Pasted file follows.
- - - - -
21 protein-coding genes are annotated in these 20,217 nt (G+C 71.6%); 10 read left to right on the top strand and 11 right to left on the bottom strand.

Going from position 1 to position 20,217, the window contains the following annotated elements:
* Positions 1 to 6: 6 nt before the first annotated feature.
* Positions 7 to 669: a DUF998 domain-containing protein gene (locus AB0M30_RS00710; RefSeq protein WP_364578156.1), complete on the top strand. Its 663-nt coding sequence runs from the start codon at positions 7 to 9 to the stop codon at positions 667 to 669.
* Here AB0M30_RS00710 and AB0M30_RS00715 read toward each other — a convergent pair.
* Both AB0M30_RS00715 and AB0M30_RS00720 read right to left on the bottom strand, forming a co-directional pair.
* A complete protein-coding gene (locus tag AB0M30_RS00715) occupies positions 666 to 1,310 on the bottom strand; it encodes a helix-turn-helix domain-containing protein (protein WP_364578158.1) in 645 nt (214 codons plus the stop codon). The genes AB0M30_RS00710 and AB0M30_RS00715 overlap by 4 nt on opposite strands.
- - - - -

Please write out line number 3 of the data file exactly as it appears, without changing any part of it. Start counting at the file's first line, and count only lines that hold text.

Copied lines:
* Positions 1 to 6: 6 nt before the first annotated feature.